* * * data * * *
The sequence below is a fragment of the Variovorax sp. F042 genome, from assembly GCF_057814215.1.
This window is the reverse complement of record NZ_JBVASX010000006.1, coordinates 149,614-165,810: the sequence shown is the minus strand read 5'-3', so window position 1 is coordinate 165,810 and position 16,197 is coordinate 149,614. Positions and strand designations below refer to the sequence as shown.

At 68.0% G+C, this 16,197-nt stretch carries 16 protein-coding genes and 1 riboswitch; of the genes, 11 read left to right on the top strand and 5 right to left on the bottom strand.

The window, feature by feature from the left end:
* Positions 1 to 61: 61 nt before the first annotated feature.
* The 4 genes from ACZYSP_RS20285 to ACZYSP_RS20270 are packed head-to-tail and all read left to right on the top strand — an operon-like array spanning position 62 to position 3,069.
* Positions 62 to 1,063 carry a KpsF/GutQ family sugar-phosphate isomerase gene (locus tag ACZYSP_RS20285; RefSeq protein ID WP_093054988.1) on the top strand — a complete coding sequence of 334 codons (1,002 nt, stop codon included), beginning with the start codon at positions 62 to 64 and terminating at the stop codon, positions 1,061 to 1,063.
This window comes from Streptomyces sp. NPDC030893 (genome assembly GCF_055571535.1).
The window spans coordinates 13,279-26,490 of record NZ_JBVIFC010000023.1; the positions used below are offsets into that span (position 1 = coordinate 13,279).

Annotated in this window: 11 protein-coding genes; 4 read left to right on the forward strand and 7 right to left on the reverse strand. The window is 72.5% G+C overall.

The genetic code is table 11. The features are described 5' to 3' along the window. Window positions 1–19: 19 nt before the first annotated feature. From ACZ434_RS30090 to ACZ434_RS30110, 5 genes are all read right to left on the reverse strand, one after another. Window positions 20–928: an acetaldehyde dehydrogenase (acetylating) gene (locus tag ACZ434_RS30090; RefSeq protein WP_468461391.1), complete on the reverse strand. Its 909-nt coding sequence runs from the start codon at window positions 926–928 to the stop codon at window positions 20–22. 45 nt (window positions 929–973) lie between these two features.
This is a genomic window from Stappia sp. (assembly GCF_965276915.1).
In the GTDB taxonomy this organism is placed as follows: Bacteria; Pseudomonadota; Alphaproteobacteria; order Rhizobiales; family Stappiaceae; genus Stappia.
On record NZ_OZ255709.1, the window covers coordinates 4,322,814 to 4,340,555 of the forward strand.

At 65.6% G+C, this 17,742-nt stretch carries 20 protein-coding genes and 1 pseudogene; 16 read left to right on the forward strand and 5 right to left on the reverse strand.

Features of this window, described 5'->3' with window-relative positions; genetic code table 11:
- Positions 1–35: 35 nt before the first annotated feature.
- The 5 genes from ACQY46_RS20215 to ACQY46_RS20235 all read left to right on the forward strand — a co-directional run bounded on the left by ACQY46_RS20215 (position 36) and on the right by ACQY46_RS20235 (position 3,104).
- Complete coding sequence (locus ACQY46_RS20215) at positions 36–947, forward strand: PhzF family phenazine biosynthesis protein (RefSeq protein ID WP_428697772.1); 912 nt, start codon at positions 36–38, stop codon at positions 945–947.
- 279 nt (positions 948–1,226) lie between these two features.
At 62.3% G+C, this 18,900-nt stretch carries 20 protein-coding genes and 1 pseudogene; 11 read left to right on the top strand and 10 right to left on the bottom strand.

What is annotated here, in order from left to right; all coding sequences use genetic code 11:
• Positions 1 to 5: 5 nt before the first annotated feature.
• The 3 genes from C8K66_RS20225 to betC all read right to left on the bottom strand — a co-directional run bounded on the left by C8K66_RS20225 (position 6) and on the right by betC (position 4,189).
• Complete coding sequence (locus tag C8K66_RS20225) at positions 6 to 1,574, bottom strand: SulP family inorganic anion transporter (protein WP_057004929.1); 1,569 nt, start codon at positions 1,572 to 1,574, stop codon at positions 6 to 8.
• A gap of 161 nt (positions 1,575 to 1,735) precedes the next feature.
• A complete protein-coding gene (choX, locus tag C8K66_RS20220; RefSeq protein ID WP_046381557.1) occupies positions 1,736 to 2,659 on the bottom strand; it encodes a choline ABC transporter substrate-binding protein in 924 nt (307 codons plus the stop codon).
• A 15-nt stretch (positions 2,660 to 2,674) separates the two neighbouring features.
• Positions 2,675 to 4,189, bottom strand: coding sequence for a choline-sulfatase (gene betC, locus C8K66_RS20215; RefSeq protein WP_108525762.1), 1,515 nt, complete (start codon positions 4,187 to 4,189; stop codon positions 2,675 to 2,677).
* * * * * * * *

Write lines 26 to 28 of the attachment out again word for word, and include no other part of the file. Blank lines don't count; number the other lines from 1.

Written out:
• A gap of 161 nt (positions 1,575 to 1,735) precedes the next feature.
• A complete protein-coding gene (choX, locus tag C8K66_RS20220; RefSeq protein ID WP_046381557.1) occupies positions 1,736 to 2,659 on the bottom strand; it encodes a choline ABC transporter substrate-binding protein in 924 nt (307 codons plus the stop codon).
• A 15-nt stretch (positions 2,660 to 2,674) separates the two neighbouring features.